March 28, 2013
Christian Brothers, Iona College, N.R.
The little congregation was almost half layfolk.
“Your Only Begotten Son … entrusted to the Church a sacrifice new for all eternity, the banquet of his love” (Collect).
You’ve heard many times, no doubt, of the threefold commemoration we celebrate in this evening’s liturgy: the institution of the Holy Eucharist, the institution of the Christian priesthood, and the command to love one another. That last remembrance gives Holy Thursday its other name, Maundy Thursday, from the Latin mandatum: mandatum novum do vobis, “I give you a new commandment” (John 13:34).
The Collect, part of which I quoted, and the reading from St. Paul (1 Cor 11:23-26) emphasize the Eucharist, this “sacrifice new for all eternity, the banquet of love.” The preface will put more emphasis on the priesthood. The gospel highlighted Christ’s example of loving service and his command that we imitate him—not so much by washing one another’s feet, tho that’s a customary part of the Holy Thursday liturgy, as by serving one another in love in whatever great or humble ways we can in our community, in our families, in our ministry of teaching or advising, at our workplaces, and so on.
The Collect calls the Eucharist “a sacrifice new for all eternity” and “the banquet of his love,” i.e., Christ’s love.
|The Last Supper, by Tintoretto|
The Eucharist is a sacrifice because it’s the offering of something precious to God, viz., the body and blood of Jesus, according to his own words (1 Cor 11:25-26). He himself made this offering to his Father, surrendering himself in his passion and death rather than alter the divine message he brought, rather than dilute the truth, or rather than run away from his enemies and keep silent. He offered it freely: “Not my will but yours be done” (Luke 22:42) and “Into your hands I commend my spirit” (Luke 23:46).
The Eucharist is our sacrifice too. We join Jesus in his self-offering, in 2 senses. We also offer him to the Father as the most precious gift we can give: “we offer you this sacrifice of praise … this pure victim, this holy victim, this spotless victim, the holy Bread of eternal life and the Chalice of everlasting salvation” (EP I). We participate in this offering. At the same time, we offer ourselves in union with, in imitation of, Jesus. With Jesus we offer to the Father our lives, our actions, our words, our thoughts, our selves. We commit ourselves to the same self-surrender, the same handing over of our spirits.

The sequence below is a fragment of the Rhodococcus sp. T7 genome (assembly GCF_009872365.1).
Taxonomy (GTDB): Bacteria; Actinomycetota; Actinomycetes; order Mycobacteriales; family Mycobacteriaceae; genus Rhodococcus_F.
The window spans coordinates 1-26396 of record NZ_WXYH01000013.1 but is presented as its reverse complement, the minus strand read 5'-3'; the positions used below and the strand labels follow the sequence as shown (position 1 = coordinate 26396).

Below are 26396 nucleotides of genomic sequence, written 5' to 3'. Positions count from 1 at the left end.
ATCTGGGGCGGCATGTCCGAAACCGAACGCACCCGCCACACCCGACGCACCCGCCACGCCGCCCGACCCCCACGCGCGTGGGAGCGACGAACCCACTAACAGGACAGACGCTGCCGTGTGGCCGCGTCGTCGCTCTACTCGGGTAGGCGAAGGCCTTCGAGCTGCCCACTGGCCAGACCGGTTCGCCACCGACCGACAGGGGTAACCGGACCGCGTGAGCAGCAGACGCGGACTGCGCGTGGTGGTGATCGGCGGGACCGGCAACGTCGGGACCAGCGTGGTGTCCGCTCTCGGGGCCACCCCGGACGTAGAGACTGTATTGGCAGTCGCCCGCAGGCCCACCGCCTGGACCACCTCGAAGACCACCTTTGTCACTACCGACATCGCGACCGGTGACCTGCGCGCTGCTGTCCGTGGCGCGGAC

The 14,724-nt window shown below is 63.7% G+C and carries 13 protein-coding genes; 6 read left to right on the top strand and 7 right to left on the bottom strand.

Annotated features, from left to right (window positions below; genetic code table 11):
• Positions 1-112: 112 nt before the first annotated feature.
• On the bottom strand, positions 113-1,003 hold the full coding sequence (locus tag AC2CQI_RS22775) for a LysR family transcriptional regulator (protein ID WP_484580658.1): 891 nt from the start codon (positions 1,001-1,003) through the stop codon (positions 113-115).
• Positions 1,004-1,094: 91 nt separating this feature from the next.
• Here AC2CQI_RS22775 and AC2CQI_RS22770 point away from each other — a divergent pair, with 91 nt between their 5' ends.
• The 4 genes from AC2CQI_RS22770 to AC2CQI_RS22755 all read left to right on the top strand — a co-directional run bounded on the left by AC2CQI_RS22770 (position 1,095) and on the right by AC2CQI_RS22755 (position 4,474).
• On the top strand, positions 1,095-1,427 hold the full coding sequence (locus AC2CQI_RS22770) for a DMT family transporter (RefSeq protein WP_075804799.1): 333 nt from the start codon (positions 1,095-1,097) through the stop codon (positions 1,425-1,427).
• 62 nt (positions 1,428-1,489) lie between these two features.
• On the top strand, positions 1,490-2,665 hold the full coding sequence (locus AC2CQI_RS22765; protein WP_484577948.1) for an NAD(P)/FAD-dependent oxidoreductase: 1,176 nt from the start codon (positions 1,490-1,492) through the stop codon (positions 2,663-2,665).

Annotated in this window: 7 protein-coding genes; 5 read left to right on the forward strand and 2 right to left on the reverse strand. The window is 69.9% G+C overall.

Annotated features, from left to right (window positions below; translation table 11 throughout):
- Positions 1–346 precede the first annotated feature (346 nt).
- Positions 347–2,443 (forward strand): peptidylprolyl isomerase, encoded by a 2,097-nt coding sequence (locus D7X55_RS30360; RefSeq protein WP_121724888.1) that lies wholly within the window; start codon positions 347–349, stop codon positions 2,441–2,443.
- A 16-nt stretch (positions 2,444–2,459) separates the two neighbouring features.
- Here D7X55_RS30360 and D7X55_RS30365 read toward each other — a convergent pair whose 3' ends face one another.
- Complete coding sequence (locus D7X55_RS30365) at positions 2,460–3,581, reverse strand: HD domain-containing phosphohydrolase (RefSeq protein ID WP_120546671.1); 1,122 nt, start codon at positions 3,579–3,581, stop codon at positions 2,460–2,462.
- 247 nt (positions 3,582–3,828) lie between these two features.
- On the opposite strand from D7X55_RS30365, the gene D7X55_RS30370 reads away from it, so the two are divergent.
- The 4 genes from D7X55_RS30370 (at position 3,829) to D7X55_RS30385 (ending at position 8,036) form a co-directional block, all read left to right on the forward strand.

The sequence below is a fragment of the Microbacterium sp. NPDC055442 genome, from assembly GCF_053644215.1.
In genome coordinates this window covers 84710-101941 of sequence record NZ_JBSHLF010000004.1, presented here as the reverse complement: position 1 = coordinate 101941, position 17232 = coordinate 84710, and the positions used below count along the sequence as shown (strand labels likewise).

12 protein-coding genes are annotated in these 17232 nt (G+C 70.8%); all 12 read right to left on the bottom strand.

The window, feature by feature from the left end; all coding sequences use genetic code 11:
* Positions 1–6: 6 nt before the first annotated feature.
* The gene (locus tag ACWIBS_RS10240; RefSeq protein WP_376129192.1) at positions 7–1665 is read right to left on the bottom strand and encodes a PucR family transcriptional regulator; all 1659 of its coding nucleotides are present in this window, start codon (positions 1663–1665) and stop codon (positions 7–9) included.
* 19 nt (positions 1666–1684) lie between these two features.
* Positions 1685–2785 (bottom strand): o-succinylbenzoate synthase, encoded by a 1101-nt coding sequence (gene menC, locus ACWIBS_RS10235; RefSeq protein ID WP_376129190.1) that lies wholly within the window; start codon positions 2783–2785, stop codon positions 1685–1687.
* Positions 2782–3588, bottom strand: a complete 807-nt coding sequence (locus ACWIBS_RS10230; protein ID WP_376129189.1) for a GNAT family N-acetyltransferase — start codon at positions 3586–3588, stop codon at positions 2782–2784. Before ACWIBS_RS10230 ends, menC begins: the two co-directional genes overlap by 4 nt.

The sacrifice is new, as is the covenant that it marks. The sacrifice is new because the priest offering it and the victim offered are the same Person. In the Old Law there were many priests thru many generations; in the New Law there’s only one, “the true and eternal Priest” (Preface), who in the Eucharist continually offers himself until he comes again. The covenant is new because it establishes a new relationship between God and his people; indeed, creates a new people who are God’s own. It’s new because it destroys sin, not merely covering it over or sending it away like the old covenant. It’s new because it offers us eternal life, a permanent relationship with God, as the Collect notes: “new for all eternity.” It’s new because, unlike the sacrifices of the Old Law, it’s offered just once, and our daily memorial of the Lord’s self-offering brings us into that one sacrifice, never repeated, always the same, eternally offering to us God’s mercy and God’s own life.
The Eucharist is a “banquet of love” because it is food, a spiritual feast of bread and wine turned into—“transubstantiated” is the classical term—the body and blood of our Savior. “Take and eat … take and drink,” he commands us, not in the passage we read this evening but in Matthew’s version (26:26-27). And in John’s Eucharistic discourse, Jesus assures us that his flesh is real food, his blood real drink (6:55).
The love, obviously, is in Jesus’ self-giving on our behalf. “This is my body, given for you” (Luke 22:19; cf. 1 Cor 11:24). It is in his invitation for us to join him in the heavenly feast for eternity: the master “will gird himself, have [his vigilant servants] recline at table, and proceed to wait on them” (Luke 12:37). It is in the Lord’s abiding presence among us in this most holy sacrament: on our altars, in our tabernacles, in our sick rooms, in Viaticum as our companion on our final journey.
An example of what the Eucharist can mean for us. Yesterday morning Fr. John Malloy, who was your chaplain here for 4 years in the 1980s, died in San Francisco at age 91. He had congestive heart failure, pneumonia, and other problems, and had had a breathing tube for some time. He finally asked Tuesday morning that it be removed, and he used an oxygen mask to help him breathe while his vital organs slowly began to shut down. But, his director informs us, he was so happy that he was able to receive Communion again, which he couldn't do with the breathing tube. And that Communion on Tuesday was effectively his Viaticum, his last Communion, because he died at 6:00 a.m. on Wednesday.
It’s a banquet of love, finally, because “we may draw from so great a mystery the fullness of charity.” Note that mystery in the liturgy, from μυστήριον in Greek, meaning a sacred religious rite, is the equivalent of the Latin sacramentum. We partake of this “mystery” by consuming it, from which we are to “draw” its substance, which is the love that it symbolizes; which is the Love that it personifies. The ultimate meaning of this sacrament is that we become what we eat and drink; that we become who we are—the body of Christ—and Christ so fills us that we act, speak, and think in charity.